If you live in the Rainier Valley, many traffic signals in your neighborhood force you to walk faster than if you live in Ballard. Sometimes, you have to walk twice as fast to get across the street before traffic gets a green light.
A 2013 study by Seattle Neighborhood Greenways and the UW School of Public Health found that, while the time given to cross Rainier Ave is essentially the same as intersections in Ballard, the distance required to get from curb-to-curb is significantly longer. This means people have to move faster if they are going to make it across before cars come barreling down on them.
It should perhaps come as no surprise that between 2001 and 2009, three out of the five people killed while walking on the street were in their 70s. People with mobility issues or who simply move slower than others are put at disproportionate risk when the walk signal is too short.
The problem was illustrated well in a recent Seattle Times story:
For 68-year-old William Wingert, a man with self-described “bad legs,” making his way across Rainier Avenue South in Columbia City is a challenge.
Crossings at South Edmunds, South Hudson and South Ferdinand streets are problems for Wingert, who said they present two issues: It takes too long for the signal to turn for pedestrians, and the time given to cross is too short.
“As it is now, just about every time when I get across the street, especially if somebody is trying to turn left onto Rainier Avenue, I’m forced to either rush or stop and wait for them to get there and it’s hard to make the light,” Wingert said.
Rainier Ave also cuts through a part of Seattle where households are more likely to have lower incomes. This is injustice enforced by a City of Seattle traffic signal.
But the city has not ignored the study. SDOT is taking action this year with plans to retime 30 traffic signals on the street to both speed up transit and improve crossing times for people on foot, the Seattle Times reports.
“The signal retiming is balanced to have the shortest wait time for all users, while providing for the best traffic flow at the intersection,” SDOT Traffic Engineer Dongho Chang told the Times.
Howard Frumkin, Dean of the UW School of Public Health, lauded the city’s plan in a Letter to the Times saying, “we achieve health and safety not just in clinics, but in our environment — on our streets, in our homes and workplaces, in our air and water. This is public health.”
While many of the traffic signals on Rainer expect people to be able to walk 4 feet per second, the new national standard is 3.5. The city may set even lower speeds at some intersections.
But adding as much time to the walk signal as possible is only one way that the city can improve safety through retiming the lights. They can also change the signals to show a walk sign during every signal cycle rather than requiring people to push a “beg button” to trigger the sign.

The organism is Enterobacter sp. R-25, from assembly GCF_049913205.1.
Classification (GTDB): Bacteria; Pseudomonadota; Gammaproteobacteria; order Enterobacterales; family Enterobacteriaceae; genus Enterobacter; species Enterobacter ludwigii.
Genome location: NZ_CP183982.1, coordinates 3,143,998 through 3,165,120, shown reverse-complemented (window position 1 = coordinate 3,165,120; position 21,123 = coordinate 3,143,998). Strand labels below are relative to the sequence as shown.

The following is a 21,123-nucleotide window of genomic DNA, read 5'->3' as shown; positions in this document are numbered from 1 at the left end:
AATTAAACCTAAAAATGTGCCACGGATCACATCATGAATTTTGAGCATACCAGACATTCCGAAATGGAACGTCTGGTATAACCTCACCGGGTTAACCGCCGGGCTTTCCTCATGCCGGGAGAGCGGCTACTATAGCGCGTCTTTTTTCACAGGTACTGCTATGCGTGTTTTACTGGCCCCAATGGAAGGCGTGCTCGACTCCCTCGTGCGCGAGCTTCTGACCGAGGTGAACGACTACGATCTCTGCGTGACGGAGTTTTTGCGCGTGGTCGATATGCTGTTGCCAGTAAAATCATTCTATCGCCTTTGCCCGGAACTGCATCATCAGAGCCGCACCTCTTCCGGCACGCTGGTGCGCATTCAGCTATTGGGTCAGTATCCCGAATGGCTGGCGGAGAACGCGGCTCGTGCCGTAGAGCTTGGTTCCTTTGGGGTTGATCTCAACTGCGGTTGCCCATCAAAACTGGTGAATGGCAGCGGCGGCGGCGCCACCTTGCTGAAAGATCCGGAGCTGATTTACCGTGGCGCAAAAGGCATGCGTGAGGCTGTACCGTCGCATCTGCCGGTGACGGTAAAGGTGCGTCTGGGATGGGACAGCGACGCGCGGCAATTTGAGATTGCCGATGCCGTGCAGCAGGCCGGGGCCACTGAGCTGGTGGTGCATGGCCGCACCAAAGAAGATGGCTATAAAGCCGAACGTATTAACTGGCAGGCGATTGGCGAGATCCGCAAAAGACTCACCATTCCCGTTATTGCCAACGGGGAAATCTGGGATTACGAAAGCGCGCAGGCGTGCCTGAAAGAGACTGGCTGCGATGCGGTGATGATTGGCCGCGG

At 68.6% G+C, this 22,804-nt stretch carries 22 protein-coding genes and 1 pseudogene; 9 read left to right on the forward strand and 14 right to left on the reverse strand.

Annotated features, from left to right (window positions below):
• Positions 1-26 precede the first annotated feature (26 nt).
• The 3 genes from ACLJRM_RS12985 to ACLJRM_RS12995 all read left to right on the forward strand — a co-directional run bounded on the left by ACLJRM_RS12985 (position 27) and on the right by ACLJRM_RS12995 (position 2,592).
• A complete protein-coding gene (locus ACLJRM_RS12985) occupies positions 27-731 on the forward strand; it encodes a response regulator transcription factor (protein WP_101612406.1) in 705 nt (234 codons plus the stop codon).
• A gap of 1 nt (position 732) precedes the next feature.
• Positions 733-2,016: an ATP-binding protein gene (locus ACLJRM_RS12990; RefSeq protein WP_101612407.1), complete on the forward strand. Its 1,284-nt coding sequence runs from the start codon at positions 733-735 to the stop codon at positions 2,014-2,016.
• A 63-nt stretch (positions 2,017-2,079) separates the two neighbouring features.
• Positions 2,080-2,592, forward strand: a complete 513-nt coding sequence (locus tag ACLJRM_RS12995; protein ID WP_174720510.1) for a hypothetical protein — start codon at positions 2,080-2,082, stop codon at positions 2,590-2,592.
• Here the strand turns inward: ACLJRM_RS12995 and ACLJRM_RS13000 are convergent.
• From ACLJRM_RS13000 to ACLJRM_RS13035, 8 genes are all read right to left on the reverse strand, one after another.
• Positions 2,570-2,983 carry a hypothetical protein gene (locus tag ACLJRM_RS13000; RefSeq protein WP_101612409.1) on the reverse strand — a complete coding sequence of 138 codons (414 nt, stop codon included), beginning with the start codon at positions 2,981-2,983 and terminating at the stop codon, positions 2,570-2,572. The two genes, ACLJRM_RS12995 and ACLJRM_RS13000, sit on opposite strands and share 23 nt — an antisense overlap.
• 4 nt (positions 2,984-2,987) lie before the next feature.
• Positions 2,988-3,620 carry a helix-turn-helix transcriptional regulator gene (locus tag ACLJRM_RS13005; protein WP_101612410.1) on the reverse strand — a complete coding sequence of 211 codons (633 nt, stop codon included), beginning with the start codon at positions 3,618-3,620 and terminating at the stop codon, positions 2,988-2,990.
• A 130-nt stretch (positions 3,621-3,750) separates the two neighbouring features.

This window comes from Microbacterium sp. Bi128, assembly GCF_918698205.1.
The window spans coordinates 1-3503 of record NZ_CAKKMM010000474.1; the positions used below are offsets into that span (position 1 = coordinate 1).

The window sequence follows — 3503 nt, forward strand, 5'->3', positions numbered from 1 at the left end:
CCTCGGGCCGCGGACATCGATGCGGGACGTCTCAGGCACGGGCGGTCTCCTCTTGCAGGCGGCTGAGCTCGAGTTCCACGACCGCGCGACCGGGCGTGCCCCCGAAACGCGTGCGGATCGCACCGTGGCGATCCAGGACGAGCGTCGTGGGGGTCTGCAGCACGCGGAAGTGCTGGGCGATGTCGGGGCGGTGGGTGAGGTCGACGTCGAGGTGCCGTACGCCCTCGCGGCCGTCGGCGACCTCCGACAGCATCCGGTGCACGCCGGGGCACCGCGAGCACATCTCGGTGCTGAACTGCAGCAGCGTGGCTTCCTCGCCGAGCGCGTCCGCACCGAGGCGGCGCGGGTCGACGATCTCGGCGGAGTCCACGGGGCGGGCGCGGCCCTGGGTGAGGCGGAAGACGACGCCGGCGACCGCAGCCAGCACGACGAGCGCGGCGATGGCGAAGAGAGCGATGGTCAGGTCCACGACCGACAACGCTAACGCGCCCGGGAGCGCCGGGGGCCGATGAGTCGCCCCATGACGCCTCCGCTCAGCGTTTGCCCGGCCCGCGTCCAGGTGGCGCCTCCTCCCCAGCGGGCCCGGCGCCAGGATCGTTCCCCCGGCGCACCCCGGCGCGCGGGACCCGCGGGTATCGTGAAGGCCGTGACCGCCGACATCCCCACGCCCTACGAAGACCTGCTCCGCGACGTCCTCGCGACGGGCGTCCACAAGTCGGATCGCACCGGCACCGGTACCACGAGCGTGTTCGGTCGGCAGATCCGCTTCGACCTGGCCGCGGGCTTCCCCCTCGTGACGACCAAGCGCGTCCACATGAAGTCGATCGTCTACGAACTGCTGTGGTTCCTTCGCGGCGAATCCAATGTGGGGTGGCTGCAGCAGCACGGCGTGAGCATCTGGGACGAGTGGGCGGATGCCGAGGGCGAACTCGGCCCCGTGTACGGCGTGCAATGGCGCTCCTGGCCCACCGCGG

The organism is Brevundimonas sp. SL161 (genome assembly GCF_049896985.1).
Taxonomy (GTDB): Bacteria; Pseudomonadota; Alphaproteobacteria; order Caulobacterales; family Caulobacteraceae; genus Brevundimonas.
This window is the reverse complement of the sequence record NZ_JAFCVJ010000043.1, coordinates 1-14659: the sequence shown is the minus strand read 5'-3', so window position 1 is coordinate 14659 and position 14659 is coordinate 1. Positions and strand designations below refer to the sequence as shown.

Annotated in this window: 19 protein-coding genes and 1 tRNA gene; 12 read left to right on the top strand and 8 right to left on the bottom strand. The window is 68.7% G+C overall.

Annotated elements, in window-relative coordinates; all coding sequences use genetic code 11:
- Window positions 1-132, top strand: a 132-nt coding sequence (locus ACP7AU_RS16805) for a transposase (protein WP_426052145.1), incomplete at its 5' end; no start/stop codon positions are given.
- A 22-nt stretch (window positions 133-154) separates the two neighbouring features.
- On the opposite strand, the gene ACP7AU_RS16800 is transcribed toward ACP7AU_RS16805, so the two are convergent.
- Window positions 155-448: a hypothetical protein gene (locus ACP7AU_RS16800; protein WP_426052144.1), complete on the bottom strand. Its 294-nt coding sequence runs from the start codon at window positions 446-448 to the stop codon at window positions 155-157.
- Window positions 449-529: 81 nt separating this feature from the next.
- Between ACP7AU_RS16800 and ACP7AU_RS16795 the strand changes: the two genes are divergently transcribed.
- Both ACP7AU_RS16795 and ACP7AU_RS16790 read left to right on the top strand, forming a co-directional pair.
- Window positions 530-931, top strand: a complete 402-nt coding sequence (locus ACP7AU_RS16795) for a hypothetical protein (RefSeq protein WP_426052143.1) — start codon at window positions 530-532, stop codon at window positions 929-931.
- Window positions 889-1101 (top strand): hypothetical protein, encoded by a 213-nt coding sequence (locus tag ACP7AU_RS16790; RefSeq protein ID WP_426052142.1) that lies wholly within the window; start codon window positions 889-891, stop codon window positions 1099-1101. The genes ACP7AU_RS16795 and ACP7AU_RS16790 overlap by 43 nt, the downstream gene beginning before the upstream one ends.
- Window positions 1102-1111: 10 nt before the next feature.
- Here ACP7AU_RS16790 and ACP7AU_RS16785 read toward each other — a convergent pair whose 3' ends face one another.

I’m sure you have been in a situation where you arrive at an intersection on foot just as the light turns green. But the “Don’t Walk” is still red. You look around to see if there is a turn arrow or some other reason why you can’t walk before you figure out, “Oh, crap, it’s not going to give a walk sign because nobody pushed the button.”
Then you have to make a choice between waiting a whole signal cycle on the corner or making a dash for it. This does not need to happen. Lights that don’t give a walk signal unless someone pushed a beg button first are unacceptably dangerous and have no place in a city. The benefit for traffic flow is a couple seconds, but the added danger to people on foot is immense, especially those who move slowly.
If a push button triggers the walk sign sooner, that’s OK. But if it is required in order to get a walk sign at all, that’s not OK.
Another idea the city should make standard for traffic signals (especially in areas with many people on foot) is the “Leading Pedestrian Interval.” That wonky term simply means that the walk signal should be illuminated for a second or two before the light changes to green. This gives people a chance to get visibly and fully into the crosswalk before cars start turning. It’s a tiny change (again, a couple seconds) that makes a world of difference for both safety and comfort.
Seattle has a couple traffic signals that do this already. A good example is at 17th and Madison in front of the Capitol Hill Trader Joe’s (Melrose and Denny has an LPI as well, but that intersection is terrible for other reasons). Here’s a great StreetFilms video that explains how it works:
Traffic signal timing is a somewhat unsexy topic that has a huge effect on the safety and comfort of all users.
Here’s the full UW study: